Article ID: 160022 - View products that this article applies to.
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For a Microsoft Word 2002 version of this article, see 290978
When you format text with a symbol font, such as Wingdings, and then change to a non-symbol font such as Times New Roman, the text is replaced with box characters.
Word displays the box characters after it translates the symbol font to its Unicode equivalent.
This problem occurs when you do the following:
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The following Microsoft Visual Basic for Applications macro converts the symbol characters to non-symbol characters:
NOTE: Select the square characters before you run the following macro.
The following table lists common symbol and non-symbol fonts.
Symbol Fonts Non-Symbol Fonts --------------------------------------------------------- Bookshelf Symbol 3 Arial Marlett Book Antiqua Monotype Sorts Bookman Old Style MS Outlook Century Schoolbook MT Extra Courier New Symbol Garamond Wingdings Times New Roman
UnicodeUnicode is a 16-bit character set designed to cover all the world's major living languages, in addition to scientific symbols and dead languages that are the subject of scholarly interest. It eliminates the complexity of multi-byte character sets that are currently used on UNIX and Windows to support Asian languages. A consortium of companies including Apple, Microsoft, Hewlett-Packard (HP), Digital, and IBM created Unicode. These companies used information from the ISO-10646 standard to produce a single standard in 1993. Unicode is the basis for the Windows NT operating system.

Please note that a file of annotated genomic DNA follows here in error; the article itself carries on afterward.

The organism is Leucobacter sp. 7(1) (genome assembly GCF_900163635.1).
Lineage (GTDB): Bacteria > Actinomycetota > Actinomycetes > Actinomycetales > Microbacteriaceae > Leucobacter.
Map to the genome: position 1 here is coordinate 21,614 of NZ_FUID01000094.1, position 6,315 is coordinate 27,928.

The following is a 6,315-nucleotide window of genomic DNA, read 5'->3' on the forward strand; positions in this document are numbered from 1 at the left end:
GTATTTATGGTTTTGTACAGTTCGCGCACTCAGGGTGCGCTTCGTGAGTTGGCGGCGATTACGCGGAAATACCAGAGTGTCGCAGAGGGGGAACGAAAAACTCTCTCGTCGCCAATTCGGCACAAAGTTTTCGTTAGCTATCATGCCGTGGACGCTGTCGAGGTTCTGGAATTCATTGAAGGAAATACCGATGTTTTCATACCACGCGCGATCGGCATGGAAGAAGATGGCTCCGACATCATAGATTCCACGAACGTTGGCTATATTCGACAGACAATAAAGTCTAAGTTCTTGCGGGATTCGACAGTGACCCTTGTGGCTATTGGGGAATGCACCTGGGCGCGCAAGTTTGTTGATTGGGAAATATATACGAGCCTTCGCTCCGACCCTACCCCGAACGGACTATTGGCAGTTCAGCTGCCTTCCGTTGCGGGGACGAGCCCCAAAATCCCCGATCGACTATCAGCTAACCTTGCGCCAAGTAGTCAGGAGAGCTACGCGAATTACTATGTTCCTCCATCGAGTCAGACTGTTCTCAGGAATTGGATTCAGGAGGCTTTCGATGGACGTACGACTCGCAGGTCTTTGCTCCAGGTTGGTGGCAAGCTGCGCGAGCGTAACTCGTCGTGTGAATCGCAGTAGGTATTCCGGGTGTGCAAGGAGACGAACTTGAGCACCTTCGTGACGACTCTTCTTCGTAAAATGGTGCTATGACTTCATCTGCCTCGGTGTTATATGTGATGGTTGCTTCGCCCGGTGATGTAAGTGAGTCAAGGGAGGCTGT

Unicode is a 16-bit character set where all characters occupy the same space. The first 256 values are the same as the ISO-Latin character set, which is also the basis for the ANSI character set used in Windows 3.1 and Windows 95. However, Unicode defines 34,168 distinct coded characters. In most character sets, a single value is often assigned to several characters. For example, in ASCII a "-" is used to represent a hyphen, a minus sign, a dash, and a non-breaking hyphen. In Unicode, each meaning is given its own code; that is, a hyphen is represented by a character different from a minus sign, and so forth. The Unicode standard contains only one instance of each character and assigns it a unique name and code value. It also supports "combining" accent characters, which follow the base character that they are to modify.
For more information about Unicode, visit the Unicode Web site at: